Amazon best-seller Veronica Scott is a two-time recipient of the SFR Galaxy Award and has written a number of science-fiction and paranormal romances. She’s also the SciFi Encounters columnist for the USA today/HEA blog. Currently published by Carina Press as well as self publishing, Veronica also holds down a day job at a NASA facility.
Time to chat with Veronica!
What is your latest book?
My most recent science fiction romance is Escape From Zulaire but I have a new SFR coming in August. Strictly speaking, my latest book would be Magic of the Nile, from my paranormal series set in ancient Egypt. I alternate my writing time between the two settings – SFRs set in the far future and PNRs set in the distant past. Here’s the story in a nutshell:
Andi Markriss hasn’t exactly enjoyed being the houseguest of the planetary high-lord, but her company sent her to represent them at a political wedding. When hotshot Sectors Special Forces Captain Tom Deverane barges in on the night of the biggest social event of the summer, Andi isn’t about to offend her high-ranking host on Deverane’s say-so—no matter how sexy he is, or how much he believes they need to leave now. And then the war breaks out…
Is your recent book part of a series?
All my science fiction occurs in a future where the galaxy is divided into Sectors and populated by humans and nonhumans so the books are a loosely connected series. So far I haven’t written any SFR books using the same characters but never say never! I’m interested in telling the story of my hero and heroine in the particular situation rather writing a lot of galactic politics and/or scientific theory. My people live in their universe the way we live in ours – they use the blasters and the spaceships without having to think about how the technology works. We don’t explain to ourselves how an elevator or a microwave functions when we use them! I write strong female characters and my heroes are usually in the Sectors Special Forces, which is my take on the SEALs of the future. I plunge them into an extreme situation (the ship has crashed into something and is going to explode or the war has broken out and they’re cut off behind enemy lines) and over the course of the novel the characters work to survive, fall in love (since I write romances) and reach that Happily Ever After ending. But the journey is as dangerous and exciting as I can make it.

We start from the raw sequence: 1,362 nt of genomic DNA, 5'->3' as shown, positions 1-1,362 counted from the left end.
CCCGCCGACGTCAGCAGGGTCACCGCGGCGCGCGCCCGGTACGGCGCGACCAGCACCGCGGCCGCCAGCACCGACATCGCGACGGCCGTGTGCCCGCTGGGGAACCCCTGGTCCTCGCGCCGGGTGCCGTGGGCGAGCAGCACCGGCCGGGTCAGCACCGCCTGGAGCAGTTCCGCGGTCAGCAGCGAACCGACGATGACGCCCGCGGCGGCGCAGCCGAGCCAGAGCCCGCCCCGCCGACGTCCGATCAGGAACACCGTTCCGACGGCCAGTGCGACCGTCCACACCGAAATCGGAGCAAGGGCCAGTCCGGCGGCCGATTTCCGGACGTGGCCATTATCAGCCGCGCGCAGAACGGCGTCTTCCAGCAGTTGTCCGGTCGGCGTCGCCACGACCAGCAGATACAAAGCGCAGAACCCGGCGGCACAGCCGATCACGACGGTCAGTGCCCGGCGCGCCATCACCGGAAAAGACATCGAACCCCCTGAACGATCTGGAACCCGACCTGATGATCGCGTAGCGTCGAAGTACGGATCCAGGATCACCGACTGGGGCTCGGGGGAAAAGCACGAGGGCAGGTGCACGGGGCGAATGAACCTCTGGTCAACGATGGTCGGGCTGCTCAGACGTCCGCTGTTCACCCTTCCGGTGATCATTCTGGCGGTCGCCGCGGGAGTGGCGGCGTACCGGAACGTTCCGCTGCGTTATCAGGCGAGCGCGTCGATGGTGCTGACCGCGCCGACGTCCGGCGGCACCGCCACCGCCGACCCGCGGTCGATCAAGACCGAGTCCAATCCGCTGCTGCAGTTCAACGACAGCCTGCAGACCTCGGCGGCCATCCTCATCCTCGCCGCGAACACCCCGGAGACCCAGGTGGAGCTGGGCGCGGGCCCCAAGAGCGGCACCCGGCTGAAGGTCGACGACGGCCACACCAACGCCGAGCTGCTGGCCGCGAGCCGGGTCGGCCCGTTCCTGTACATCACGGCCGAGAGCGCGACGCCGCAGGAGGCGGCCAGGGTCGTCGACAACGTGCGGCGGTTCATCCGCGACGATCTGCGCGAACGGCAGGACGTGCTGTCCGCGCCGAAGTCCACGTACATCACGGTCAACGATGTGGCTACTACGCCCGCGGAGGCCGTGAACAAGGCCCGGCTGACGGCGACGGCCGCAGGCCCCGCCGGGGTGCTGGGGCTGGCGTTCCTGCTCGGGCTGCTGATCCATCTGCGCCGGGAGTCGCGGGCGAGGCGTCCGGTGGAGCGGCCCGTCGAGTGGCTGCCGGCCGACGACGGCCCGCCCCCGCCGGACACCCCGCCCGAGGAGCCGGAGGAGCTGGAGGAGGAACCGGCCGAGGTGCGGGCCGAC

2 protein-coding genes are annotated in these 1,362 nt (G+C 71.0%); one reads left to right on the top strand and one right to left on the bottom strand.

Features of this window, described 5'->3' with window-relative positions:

Some authors, like me, always write scenes in order. But I know some people write scenes out of order. How about you?